Late last month, a Brooklyn artist tried to bring a peacock on board a cross-country United flight, but was turned away by the airline because of the bird’s weight and size.


“As a reminder, animals currently prohibited from traveling in the cabin include hedgehogs, ferrets, insects, rodents, snakes, spiders, reptiles, sugar gliders, non-household birds, exotic animals and animals not properly cleaned or carry a foul odor,” said United.

The animals below are not on the prohibited list.



Last 2 images above courtesy of Markozen photoshop.


Cow walks on wild side with Polish bison

Cow among wild bison, Poland, January 2018Image copyrightRAFAL KOWALCZYK
Image captionThe young cow stands out from the herd of bison

A domesticated cow has surprised Polish naturalists by spending the winter living with a herd of wild bison in the primeval Bialowieza Forest.

The cow “chose freedom” by running away from a farm late last autumn, and has been seen lingering on the fringes of a herd of some 50 bison in the forest on the Belarusian border, Poland’sTVN24 news portal reports.

Ornithologist Adam Zbyryt was the first to spot the cow. He made the news in November when he told TVN24: “it’s not unusual to see bison near the Bialowieza Forest, but one animal caught my eye. It was a completely different light-brown shade from the rest of the herd. Bison are chestnut or dark brown”.

He dropped his initial idea that this was a mutation when he trained his binoculars on the creature, and saw that it was Limousin cow – a French breed popular in Poland. The young animal appeared healthy, and unthreatened by the larger animals. Naturalists assumed it would wander back to its pasture once winter set in.

Then biologist Rafal Kowalczyk spotted the cow again this week, still apparently healthy, and keeping pace with the herd.

Cow among wild bison, Poland, January 2018Image copyrightRAFAL KOWALCZYK
Image captionThe cow has survived the winter unscathed

Dr Kowalczyk told TVN24 that this is the first time he has seen a cow join a bison herd. “She is not very integrated with the group, as bison act like one organism and she stands out.” He added that the herd had probably saved her from the wolves that prowl the edges of the Bialowieza Forest through the winter.

Although the cow may be out of danger, Dr Kowalczyk warns she could pose a threat to the bison themselves.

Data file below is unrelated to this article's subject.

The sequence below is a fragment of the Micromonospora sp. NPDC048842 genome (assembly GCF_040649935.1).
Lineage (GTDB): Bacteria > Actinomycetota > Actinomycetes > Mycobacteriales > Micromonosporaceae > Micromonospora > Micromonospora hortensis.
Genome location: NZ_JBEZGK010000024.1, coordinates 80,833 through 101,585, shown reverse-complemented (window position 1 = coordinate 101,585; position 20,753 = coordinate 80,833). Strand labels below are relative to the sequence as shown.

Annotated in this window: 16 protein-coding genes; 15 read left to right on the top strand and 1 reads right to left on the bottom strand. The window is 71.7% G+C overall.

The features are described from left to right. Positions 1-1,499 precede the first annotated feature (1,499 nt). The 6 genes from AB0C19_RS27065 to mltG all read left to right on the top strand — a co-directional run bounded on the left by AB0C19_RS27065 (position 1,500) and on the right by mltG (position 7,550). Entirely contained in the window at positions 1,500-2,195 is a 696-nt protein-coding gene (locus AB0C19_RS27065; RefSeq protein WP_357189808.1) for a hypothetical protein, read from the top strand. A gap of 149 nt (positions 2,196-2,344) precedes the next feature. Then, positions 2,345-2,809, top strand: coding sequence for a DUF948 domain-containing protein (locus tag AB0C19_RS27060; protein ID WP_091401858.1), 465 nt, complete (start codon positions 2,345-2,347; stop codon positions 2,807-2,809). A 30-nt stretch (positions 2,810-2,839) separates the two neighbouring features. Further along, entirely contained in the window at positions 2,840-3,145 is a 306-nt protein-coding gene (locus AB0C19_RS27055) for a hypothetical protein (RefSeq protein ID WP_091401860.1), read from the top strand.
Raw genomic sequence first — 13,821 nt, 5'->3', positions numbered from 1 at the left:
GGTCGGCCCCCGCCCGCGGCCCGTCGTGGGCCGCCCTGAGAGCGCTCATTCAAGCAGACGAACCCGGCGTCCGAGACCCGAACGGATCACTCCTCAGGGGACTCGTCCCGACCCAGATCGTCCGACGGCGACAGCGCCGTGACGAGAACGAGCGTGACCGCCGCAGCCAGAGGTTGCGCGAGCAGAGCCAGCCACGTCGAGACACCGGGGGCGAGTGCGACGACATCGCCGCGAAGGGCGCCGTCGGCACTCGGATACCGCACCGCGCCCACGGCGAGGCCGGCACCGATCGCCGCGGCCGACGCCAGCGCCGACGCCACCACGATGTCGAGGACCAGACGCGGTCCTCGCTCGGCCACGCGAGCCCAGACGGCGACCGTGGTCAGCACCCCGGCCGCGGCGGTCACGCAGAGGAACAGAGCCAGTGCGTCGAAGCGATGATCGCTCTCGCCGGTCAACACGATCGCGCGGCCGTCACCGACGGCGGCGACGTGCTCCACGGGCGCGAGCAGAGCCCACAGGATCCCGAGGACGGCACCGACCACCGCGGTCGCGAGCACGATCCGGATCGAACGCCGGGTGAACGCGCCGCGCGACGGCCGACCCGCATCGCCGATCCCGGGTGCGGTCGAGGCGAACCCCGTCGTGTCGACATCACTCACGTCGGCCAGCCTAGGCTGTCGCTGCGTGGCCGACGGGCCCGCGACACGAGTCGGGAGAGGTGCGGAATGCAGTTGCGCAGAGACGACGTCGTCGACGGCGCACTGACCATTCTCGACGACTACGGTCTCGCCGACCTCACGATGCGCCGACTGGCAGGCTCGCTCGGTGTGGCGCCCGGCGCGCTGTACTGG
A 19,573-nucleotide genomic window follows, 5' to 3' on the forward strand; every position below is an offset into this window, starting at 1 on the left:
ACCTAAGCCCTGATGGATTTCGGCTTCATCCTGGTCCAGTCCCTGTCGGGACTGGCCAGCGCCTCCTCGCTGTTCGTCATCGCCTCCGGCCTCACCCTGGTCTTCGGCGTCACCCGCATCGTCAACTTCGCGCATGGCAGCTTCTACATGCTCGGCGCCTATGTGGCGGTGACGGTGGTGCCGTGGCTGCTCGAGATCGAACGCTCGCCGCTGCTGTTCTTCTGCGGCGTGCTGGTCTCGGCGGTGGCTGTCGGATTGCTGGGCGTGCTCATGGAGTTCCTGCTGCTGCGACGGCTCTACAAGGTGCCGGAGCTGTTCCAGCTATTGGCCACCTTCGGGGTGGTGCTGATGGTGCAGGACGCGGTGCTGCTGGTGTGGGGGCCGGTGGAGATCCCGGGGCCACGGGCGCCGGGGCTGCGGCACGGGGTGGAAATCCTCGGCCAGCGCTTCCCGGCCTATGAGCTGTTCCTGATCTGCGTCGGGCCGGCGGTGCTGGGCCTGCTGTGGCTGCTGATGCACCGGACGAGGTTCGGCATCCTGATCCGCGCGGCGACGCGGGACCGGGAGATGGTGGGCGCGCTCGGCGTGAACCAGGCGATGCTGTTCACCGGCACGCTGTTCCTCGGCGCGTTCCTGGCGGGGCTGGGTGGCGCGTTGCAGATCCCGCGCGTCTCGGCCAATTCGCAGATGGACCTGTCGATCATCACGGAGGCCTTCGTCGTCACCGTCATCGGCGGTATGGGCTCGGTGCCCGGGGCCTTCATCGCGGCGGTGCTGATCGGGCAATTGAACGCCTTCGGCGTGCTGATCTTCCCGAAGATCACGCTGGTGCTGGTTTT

The unusual friendship could lead to mating, which would contaminate the vulnerable population of about 600 Bialowieza bison with hybrids. “Another danger is that hybrid calves are large, and the cow could die giving birth,” the biologist told TVN24.

The interloper is still too young to breed, but it looks like her winter adventure must end in recapture before spring comes.

Cow among wild bison, Poland, November 2017Image copyrightADAM ZBYRYT
Image captionAdam Zbyryt first spotted the cow lingering among the bison last November

Reporting by Martin Morgan

Elephant Thwarts Lion Attack on Baby

An incredible video out of Kenya features the dramatic moment when a lion attempts to pounce on a baby elephant but is rebuffed by the creature’s monstrous mother.

Captured at the Samburu National Reserve earlier this month, the breathtaking video begins with Nablus, as she is known by wildlife workers, walking along with her baby behind her.

Suddenly, a ferocious-looking lion comes charging out of the brush headed straight for the unsuspecting calf.

Either by the sound of the grass swooshing as the big cat approached or perhaps mother’s instinct, Nablus deftly pivots around at the very last moment, causing the lion to pass on the attack and scurry away.

Clearly unhappy with what had just transpired, the enormous elephant throws dirt in the air to create almost a cover for her baby and stands guard over the calf in case any other danger was afoot.